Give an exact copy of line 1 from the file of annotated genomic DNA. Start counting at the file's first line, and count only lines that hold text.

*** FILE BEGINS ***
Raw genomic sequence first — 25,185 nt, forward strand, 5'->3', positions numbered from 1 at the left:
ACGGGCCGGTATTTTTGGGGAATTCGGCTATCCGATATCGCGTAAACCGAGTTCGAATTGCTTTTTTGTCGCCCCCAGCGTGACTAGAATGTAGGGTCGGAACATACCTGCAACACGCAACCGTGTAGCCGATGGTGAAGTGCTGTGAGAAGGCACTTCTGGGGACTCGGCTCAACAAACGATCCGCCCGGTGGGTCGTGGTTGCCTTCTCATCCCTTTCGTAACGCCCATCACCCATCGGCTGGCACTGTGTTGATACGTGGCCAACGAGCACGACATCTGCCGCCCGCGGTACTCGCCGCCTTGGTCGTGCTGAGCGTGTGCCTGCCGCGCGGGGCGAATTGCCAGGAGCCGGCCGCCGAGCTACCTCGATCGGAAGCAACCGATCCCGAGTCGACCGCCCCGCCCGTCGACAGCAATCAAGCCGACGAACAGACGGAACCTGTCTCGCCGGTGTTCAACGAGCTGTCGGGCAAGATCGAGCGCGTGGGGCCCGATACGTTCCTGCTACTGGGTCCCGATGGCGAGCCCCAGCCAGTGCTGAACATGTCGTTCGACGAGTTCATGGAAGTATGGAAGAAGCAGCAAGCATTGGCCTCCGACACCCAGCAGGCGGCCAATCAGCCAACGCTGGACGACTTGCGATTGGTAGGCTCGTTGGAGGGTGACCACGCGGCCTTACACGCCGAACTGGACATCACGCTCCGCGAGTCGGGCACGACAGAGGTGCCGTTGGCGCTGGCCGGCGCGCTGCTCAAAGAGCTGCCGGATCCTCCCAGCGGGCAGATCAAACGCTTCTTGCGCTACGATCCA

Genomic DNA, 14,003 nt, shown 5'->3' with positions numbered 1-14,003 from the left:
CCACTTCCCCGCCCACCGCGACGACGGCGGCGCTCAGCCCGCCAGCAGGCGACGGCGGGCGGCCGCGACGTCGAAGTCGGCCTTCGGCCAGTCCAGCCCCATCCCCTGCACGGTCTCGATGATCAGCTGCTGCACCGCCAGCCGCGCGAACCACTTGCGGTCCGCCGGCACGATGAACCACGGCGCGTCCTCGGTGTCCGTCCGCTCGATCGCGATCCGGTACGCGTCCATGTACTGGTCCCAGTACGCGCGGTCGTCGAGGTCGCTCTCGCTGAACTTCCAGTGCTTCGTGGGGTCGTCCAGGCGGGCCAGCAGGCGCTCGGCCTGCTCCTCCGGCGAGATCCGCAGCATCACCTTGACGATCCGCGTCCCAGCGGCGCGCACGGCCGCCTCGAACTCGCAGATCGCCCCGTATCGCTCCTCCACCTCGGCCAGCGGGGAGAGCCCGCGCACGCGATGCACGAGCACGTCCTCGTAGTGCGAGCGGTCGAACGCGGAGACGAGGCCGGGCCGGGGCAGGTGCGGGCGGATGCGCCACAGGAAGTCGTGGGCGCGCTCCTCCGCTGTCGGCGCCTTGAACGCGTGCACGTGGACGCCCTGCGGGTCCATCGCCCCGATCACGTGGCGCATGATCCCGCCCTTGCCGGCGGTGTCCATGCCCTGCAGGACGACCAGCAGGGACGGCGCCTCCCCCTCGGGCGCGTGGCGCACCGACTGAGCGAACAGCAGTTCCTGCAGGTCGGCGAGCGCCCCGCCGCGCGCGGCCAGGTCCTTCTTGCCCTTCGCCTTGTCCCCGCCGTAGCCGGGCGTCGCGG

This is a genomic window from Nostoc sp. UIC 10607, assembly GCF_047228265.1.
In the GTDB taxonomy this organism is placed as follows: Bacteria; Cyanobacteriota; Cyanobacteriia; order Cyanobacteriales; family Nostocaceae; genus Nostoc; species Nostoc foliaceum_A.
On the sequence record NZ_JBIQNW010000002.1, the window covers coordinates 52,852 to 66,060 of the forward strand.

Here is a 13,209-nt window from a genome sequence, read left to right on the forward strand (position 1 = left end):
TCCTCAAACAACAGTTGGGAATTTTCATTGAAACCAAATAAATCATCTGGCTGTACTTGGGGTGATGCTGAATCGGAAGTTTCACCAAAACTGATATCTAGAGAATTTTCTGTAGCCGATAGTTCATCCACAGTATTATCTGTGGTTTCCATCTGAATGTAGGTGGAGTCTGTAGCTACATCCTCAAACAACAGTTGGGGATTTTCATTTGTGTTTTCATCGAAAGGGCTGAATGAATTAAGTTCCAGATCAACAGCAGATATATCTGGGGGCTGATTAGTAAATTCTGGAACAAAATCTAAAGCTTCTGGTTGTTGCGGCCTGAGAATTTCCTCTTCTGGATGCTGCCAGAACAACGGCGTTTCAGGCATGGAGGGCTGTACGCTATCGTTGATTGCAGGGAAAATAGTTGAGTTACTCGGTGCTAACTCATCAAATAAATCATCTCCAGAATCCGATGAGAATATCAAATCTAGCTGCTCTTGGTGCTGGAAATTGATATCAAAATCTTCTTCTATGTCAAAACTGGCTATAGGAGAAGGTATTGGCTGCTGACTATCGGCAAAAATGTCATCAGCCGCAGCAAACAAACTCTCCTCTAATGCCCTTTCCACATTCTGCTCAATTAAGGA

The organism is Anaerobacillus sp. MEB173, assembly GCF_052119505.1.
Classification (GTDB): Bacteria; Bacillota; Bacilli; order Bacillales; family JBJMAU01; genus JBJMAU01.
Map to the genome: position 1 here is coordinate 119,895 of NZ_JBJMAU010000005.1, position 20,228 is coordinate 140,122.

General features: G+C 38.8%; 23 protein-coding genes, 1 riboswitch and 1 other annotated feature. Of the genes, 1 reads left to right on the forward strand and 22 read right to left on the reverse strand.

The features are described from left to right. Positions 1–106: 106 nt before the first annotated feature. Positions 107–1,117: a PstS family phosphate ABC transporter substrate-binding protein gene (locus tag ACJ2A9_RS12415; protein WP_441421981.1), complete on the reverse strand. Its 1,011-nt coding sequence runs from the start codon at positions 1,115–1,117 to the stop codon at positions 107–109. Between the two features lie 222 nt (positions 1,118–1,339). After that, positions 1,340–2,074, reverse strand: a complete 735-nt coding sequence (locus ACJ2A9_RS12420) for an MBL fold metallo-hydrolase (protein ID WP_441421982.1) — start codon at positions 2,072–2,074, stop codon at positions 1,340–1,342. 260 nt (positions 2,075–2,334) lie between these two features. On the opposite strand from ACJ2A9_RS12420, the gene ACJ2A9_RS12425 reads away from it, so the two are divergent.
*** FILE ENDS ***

Raw genomic sequence first — 25,185 nt, forward strand, 5'->3', positions numbered from 1 at the left: